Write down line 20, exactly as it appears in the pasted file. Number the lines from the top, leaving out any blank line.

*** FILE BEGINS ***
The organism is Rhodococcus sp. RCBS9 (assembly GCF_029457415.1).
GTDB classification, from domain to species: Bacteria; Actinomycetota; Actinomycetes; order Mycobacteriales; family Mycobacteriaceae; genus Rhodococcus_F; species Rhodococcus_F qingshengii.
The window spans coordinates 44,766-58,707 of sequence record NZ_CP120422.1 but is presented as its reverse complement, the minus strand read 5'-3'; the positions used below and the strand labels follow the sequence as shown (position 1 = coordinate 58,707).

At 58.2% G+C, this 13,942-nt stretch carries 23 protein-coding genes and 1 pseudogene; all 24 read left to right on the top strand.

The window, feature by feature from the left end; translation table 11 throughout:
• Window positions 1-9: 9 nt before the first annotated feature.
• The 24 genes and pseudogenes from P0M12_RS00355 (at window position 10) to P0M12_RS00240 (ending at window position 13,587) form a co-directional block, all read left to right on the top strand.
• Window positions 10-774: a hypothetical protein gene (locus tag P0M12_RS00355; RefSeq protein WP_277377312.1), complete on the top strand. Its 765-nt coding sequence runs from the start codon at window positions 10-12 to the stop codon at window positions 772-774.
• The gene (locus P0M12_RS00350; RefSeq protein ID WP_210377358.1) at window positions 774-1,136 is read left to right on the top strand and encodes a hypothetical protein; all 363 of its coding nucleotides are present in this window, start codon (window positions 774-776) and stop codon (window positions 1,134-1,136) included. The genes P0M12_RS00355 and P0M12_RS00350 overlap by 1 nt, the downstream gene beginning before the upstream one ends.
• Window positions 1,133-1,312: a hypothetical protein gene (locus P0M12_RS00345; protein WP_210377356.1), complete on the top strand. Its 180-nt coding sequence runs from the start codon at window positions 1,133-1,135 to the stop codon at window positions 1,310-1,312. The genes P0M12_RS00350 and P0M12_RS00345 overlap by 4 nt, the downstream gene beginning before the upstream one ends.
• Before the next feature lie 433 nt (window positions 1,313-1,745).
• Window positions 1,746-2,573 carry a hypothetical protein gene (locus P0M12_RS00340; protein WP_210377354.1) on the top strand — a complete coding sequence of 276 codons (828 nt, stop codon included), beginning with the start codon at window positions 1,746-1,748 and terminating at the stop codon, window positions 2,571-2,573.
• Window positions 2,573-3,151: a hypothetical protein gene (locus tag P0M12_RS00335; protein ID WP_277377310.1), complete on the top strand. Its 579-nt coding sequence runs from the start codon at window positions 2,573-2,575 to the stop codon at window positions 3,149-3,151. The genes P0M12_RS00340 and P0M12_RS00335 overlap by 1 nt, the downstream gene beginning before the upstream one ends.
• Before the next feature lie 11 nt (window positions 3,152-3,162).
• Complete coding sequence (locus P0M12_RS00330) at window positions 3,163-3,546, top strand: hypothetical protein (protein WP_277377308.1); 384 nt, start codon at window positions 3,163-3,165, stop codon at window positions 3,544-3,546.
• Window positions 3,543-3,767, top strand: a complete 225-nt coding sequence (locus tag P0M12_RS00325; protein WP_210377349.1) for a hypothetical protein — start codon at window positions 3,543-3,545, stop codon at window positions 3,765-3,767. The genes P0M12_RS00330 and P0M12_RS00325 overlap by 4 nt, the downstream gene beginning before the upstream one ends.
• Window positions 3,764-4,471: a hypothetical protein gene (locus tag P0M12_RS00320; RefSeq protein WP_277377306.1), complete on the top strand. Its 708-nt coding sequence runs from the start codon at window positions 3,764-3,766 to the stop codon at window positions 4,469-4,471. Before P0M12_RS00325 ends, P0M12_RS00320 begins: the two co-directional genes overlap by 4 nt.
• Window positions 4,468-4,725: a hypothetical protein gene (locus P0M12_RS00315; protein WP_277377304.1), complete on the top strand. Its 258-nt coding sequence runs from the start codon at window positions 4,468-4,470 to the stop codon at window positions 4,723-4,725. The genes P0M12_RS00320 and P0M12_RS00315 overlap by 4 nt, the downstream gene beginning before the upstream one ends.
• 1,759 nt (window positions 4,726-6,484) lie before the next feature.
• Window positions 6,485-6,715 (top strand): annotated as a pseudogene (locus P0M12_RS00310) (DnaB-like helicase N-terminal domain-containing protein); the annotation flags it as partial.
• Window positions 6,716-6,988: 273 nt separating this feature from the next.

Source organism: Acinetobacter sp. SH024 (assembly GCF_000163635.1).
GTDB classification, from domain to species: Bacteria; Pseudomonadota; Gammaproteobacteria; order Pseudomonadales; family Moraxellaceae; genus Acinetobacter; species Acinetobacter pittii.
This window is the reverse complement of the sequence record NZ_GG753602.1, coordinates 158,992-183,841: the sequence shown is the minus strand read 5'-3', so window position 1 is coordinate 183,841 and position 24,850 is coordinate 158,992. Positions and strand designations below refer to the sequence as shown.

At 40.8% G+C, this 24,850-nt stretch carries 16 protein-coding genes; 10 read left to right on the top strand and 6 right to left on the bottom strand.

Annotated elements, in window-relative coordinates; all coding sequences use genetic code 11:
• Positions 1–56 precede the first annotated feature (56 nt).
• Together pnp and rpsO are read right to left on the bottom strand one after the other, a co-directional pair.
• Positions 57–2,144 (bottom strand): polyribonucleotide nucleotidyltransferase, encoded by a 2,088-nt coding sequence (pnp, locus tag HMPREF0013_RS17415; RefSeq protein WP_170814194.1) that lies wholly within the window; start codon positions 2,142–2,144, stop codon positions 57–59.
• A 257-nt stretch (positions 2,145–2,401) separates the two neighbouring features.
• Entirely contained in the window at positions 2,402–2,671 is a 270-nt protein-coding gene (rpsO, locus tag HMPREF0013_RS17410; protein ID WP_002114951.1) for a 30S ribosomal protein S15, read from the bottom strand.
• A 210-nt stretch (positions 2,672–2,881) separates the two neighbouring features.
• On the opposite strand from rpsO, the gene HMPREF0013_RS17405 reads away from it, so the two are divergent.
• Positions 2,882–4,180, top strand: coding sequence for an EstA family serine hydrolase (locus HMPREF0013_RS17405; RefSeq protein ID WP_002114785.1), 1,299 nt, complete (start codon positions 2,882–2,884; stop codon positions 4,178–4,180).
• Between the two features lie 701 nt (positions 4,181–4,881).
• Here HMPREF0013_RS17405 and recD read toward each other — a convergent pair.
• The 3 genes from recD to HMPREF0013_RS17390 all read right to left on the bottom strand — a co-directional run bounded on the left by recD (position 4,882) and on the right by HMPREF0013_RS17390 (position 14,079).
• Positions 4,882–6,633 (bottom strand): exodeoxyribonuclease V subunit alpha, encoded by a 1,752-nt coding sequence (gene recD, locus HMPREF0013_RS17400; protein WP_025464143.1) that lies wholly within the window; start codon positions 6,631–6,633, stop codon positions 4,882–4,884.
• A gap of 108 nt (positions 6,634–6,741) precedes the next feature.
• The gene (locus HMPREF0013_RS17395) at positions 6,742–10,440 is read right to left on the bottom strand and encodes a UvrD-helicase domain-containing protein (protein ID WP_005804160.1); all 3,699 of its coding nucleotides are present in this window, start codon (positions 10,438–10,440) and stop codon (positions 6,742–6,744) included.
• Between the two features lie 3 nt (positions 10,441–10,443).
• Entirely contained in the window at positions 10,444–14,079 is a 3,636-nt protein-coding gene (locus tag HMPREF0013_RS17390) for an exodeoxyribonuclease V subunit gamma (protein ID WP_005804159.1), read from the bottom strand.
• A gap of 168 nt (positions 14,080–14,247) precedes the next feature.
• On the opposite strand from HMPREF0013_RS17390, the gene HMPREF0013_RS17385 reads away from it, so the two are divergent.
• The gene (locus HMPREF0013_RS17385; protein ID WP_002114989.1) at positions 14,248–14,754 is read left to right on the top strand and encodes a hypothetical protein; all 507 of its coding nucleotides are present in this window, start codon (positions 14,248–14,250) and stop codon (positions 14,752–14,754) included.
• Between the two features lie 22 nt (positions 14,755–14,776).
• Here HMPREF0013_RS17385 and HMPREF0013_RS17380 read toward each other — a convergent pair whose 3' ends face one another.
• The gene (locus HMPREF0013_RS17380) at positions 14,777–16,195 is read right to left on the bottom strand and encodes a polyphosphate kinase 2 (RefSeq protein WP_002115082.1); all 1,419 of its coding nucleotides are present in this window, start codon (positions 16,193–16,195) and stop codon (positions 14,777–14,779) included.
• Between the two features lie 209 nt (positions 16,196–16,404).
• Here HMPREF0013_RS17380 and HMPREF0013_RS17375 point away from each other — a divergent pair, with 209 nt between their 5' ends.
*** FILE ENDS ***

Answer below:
• Window positions 6,485-6,715 (top strand): annotated as a pseudogene (locus P0M12_RS00310) (DnaB-like helicase N-terminal domain-containing protein); the annotation flags it as partial.